How to make sure your content is accessible to everyone
By Liam O’Dell
There is, of course, an element of freelancing that is about reach. We have to sell ourselves and our talent, after all. Granted, we all have clients who come to us for work, but we often have to put our name out there to encourage further business. We are our own brands, in a sense.
At this point I should say that I’m preaching to the choir here and that a lot of the above is widely understood by fellow freelancers. Yet, one area which isn’t as great as it could be is that of accessibility. By excluding a large proportion of disabled people with inaccessible content – often unintentionally, I hasten to add – fellow freelancers are harming their aforementioned ‘reach’, and only making their work a lot harder. Accessibility should be an integral part of every freelancer’s business strategy.
As a Deaf freelance journalist and campaigner, the main thing I’m often drawing attention to is captions. They’re not just helpful to Deaf people like me, but also autistic people, those with auditory processing disorders, and people for whom English (or whichever language the video is in) isn’t their first language.
They’re also helpful to hearing people, not least because a commonly cited statistic is that 85% of videos on Facebook are viewed without sound – probably in part because the social network’s autoplay feature means clips come without audio until a user actually taps or clicks into the video to watch it. We’ve likely been in situations where we want to watch something in public, but we’ve forgotten our earphones or headphones and can’t play the sound out loud – captions help.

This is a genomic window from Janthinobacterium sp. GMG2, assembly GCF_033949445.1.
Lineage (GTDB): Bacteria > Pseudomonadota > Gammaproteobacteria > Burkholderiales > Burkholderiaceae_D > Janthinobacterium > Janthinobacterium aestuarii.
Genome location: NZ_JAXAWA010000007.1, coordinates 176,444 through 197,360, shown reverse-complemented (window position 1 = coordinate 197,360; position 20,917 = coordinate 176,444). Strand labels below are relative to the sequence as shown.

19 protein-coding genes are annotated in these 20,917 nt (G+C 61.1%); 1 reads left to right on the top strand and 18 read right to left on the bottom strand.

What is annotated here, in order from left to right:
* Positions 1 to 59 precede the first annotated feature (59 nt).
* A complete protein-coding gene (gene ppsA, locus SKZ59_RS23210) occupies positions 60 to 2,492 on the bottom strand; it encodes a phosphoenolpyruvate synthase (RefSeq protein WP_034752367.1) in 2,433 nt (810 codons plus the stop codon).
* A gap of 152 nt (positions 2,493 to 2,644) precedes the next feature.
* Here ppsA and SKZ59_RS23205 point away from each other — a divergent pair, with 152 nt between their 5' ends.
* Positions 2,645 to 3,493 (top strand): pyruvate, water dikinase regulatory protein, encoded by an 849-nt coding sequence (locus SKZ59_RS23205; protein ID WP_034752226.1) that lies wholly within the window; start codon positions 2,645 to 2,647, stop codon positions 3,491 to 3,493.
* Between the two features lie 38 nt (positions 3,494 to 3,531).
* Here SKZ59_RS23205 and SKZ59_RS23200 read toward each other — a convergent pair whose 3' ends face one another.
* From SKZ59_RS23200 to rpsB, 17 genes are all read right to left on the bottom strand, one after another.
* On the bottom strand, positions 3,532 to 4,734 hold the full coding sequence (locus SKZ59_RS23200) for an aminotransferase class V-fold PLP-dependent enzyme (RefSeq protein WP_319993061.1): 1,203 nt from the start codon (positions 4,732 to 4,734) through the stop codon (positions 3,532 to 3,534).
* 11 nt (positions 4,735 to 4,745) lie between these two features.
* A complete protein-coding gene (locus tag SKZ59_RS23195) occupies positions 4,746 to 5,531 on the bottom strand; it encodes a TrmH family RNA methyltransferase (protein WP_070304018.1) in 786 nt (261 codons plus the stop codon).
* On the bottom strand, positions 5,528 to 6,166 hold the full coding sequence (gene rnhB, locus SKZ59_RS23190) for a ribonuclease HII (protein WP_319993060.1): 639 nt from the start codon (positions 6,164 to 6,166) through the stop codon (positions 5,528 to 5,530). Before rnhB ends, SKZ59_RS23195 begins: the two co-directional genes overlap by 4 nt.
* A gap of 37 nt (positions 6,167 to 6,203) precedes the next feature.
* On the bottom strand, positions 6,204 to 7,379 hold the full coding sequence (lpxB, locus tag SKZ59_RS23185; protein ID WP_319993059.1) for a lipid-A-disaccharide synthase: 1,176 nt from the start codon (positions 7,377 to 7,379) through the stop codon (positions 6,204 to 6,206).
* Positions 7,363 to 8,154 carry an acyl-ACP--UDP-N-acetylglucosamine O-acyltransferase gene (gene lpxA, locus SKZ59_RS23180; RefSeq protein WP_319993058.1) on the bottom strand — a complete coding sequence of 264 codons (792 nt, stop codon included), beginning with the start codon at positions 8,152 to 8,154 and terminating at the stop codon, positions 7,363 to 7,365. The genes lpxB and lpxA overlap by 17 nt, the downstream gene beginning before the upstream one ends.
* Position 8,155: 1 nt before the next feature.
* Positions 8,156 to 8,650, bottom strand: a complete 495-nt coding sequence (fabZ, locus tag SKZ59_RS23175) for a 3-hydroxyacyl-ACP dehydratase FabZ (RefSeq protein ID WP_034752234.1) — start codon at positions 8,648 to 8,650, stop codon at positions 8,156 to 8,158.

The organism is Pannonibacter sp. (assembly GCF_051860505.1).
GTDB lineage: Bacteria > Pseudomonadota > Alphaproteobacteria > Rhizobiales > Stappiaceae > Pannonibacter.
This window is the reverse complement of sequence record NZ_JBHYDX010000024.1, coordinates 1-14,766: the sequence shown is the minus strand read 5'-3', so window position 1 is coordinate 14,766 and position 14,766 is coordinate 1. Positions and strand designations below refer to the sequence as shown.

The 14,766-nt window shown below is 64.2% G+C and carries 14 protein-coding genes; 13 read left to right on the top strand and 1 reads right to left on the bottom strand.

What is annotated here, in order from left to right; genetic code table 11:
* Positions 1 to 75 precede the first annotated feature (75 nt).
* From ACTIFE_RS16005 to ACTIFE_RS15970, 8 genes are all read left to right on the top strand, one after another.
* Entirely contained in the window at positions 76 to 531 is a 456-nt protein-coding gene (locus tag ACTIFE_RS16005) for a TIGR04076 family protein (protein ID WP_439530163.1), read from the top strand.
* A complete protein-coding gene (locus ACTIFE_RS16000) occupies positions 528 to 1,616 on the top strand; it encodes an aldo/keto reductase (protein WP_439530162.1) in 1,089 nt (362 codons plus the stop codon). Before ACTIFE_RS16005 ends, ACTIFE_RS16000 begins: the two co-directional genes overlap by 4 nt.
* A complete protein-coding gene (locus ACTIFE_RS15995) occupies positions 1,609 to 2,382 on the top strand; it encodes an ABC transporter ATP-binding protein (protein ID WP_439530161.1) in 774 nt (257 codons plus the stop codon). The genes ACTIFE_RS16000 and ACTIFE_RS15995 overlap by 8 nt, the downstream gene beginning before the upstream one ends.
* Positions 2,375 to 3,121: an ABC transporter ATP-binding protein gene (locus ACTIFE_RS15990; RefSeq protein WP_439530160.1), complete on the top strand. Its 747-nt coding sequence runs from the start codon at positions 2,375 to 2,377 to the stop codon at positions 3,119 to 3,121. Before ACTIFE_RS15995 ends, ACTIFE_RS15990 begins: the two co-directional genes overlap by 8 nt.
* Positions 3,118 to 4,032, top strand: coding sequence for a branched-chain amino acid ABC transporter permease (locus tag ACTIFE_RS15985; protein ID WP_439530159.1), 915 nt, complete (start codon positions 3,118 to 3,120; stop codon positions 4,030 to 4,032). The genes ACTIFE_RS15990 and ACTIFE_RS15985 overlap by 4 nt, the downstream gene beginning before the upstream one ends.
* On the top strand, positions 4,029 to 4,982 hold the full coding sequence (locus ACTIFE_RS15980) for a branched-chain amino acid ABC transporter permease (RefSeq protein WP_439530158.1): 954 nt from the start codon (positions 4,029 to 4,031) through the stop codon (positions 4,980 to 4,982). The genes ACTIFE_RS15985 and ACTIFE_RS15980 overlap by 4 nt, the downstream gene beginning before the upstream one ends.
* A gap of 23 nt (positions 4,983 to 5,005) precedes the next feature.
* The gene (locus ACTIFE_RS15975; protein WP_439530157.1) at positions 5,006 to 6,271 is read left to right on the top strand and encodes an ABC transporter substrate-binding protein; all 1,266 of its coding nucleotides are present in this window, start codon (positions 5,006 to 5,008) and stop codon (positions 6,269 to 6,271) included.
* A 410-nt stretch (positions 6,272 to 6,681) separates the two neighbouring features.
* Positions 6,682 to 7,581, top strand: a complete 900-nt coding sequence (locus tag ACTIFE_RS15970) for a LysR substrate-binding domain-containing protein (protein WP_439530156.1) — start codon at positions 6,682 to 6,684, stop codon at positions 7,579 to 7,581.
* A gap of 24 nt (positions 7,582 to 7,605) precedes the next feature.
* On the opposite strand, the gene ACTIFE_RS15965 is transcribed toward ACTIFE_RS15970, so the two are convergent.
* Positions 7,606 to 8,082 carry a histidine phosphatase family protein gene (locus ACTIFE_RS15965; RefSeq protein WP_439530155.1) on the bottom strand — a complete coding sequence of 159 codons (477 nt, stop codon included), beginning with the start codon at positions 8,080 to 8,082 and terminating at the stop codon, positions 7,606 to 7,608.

Some platforms have their own captioning tools available. For others, it’s better to add captions to the original video itself before uploading it. Instagram has a new captions sticker you can use in your Stories, while YouTube has an impressive captions editor which means you can amend the automatically generated text as one block of text before it auto-syncs it for you. Never upload a video with automatic captions instead of captions you have added yourself because these are often inaccurate.
If you’re wanting to add captions to content filmed on your phone, then apps such as AutoCap, MixCaptions and Clipomatic are available. You can learn more about these in a video I made in 2020. It’s also important that captions are white or yellow against a black background for readability purposes.
Accessibility is forever an ongoing process, and as such, there will always be things we as freelancers can do to improve our services in this area. However, alongside captions, another essential thing to implement is image descriptions and alt text. These help to tell blind and visually impaired people what is contained within a photo and tools to add these to your content are available on Facebook, Twitter, and Instagram. The brilliant folks over at the UK disability charity Scope also have a handy guide on their website.
It is my view that accessibility benefits everyone, and if you implement it into your services – which you should – then you’ll see the benefits too.